The Colonel used only one rod, a battered Allcocks Wallis Wizard, with brass fittings, and a spectacular droop born of thousands of battles. His reel was a pre-war Aerial with very little line on it. This short rein didnt matter, because the Colonel always fished under his rod-tip.
If the Colonel were alive now, hed have to be over a hundred and twenty years old. Whether or not the Club Lake still has crucian carp I dont know. I hope so. In the world of modern carp fishing, whackers have taken over from my beautiful little commons, and the Little Gentlemen are oft-times considered to be a nuisance. But for those anglers with soul, I'd like to say that there's more to carp fishing than mere avoirdupois. Fishing for crucians is delicious fun to remind one of the days when aspidistras stared balefully from the netted windows of parlours without televisions. Given use of the right tackle they can provide wonderful sport.
You dont need a thumping great Mk.IV for crucians. These little chaps are tremendously strong for their size, but Clarissas and Bishops they aint. A two pound crucian is a good one, and a three-pounder the fish of a life-time. The Colonels Wizard was just about right for the job. They're eleven feet long, and as my fellow Golden Scale member Demus Canning points out, with the uncanny in-built knack of being real fish catchers. Proper Wizards are hard to find these days, and they're snapped up by knowing anglers just as soon as they are put up for sale. Still, there are any number of proper cane rods, both old and new, that will do the job as well. I like to use a rod that would be as suitable for chub and tench fishing. Linsleys Stour Perfection, or Barders Merlin would do the job beautifully. These rods can't be used for hurling 3 oz. leads into oblivion, neither can they be used for pole vaulting, but they can be handled with love on a wet and windy November evening, and they can catch fish beautifully when used as their designers expected.
Provided you're not frightened by its lack of frills, and its inability to cast into the next county, theres nothing quite so pleasing as a centre-pin reel for this sort of short range work. For float fishing you want line with a breaking strain of around 4 lbs. I use reliable old Maxima on a Witcher-renovated 3 1/2" Aerial dating from the 1930s.
Always provided that there are crucians in the lake or pond you're fishing, the method employed can be simplicity itself. I like to use a Norfolk reed float. The best are made by Colin Whitehouse from Barders Newbury premises, but they are so stunningly beautiful that its heart-breaking when one is lost. Crucians just love fresh flake, with or without a little squirt of added flavour. A pinch the diameter of a 5p coin on a size 10 or 12 Drennan Specialist hook is just about perfect on most occasions.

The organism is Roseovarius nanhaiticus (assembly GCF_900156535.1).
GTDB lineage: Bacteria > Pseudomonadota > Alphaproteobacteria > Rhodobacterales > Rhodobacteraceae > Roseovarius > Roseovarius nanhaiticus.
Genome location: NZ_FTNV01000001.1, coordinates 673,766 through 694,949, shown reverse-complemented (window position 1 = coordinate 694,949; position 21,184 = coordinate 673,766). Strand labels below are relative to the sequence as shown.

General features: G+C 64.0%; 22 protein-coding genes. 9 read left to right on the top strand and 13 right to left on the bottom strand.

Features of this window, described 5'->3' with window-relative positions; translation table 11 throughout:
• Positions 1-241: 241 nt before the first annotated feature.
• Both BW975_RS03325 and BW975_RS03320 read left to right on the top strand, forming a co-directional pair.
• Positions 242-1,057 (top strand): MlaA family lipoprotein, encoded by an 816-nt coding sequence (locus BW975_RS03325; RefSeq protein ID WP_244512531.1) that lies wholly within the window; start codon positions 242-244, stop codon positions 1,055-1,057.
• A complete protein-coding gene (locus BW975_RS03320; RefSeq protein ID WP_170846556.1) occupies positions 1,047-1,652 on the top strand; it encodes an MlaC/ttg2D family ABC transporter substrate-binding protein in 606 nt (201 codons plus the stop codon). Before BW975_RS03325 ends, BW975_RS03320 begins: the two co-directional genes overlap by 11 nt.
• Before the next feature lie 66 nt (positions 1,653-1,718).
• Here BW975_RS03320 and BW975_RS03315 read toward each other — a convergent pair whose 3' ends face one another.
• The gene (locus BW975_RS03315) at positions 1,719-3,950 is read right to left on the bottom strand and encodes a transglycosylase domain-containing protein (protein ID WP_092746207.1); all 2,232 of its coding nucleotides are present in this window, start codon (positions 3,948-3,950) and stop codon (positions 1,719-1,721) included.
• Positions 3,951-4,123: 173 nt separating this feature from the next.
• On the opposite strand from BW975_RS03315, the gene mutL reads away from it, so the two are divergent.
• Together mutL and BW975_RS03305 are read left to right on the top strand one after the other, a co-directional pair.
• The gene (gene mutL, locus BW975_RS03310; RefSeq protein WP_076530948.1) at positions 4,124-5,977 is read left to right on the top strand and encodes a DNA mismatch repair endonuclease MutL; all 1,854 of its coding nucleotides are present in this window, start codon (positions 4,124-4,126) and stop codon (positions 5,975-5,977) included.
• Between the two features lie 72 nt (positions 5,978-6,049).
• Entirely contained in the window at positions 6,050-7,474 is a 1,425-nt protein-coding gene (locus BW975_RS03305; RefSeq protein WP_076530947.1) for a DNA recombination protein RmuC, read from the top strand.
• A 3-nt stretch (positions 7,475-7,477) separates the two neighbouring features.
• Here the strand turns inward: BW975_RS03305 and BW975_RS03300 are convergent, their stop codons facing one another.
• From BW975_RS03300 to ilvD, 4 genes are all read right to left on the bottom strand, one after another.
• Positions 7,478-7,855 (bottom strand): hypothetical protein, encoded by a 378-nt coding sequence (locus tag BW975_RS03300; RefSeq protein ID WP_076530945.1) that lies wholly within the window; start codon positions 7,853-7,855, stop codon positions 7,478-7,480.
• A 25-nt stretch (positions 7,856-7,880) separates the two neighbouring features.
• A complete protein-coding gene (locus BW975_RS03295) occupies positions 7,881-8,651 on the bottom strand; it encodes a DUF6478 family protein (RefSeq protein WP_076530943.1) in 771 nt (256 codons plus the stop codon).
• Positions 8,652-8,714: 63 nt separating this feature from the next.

There are times when a crucian will sail off with the bait without hesitation, but often they will offer only the most finicky bites, and at such times a sensitive rig is required. I then attach the float bottom only, slide the shot to within an inch of the hook, and fish slightly over-depth, lift method.
For groundbait there's nothing much to beat stale bread dipped into lake water and finely mashed with a potato masher. I've also had excellent results from lightly watered Sensas crumb-punch groundbait.
Theres something to be said for using a keep-net if you want to take several crucians out of a tight swim. I've sometimes had the impression in the past that fish returned instantly might have panicked their fellows. Use the widest ringed net you can find. Mine is home-made, and is 27" in diameter. I have it in mind to modify the bottom of this net with some sort of release system to save having to slide the fish all the way up to the top ring.
Crucians are very fond of cover, so if you can find an over-hanging branch or two, try under those first. In the absence of trees, you can hardly do better than to fish tight up against a bed of lilies.
Inevitably, you will pick up other fish, particularly tench. If you've been sitting over a long range battery-emplacement of glistening carp rods for four days, only to have your bait snaffled by a two pound tench, then I can understand that the attention may not be particularly welcome. However, when fished for with tackle that has more finesse, tench are the most delightful of visitors. Also inevitably, a fifteen pound common will eventually turn up and hastily disappear stage left. You may just be lucky enough to land him though.
Fishing for crucians, particularly with traditional tackle, is to step back in time to a less hurried age. Despite what some high-tech and other battered tweed anglers have to say about each other, there is room in angling for all approaches, but by adhering week in week out to the 16" gun attack, I feel that many of todays anglers are missing out on some of lifes simple pleasures. The Colonel knew a good thing when he found it, and he knew a true Gentleman when he met one.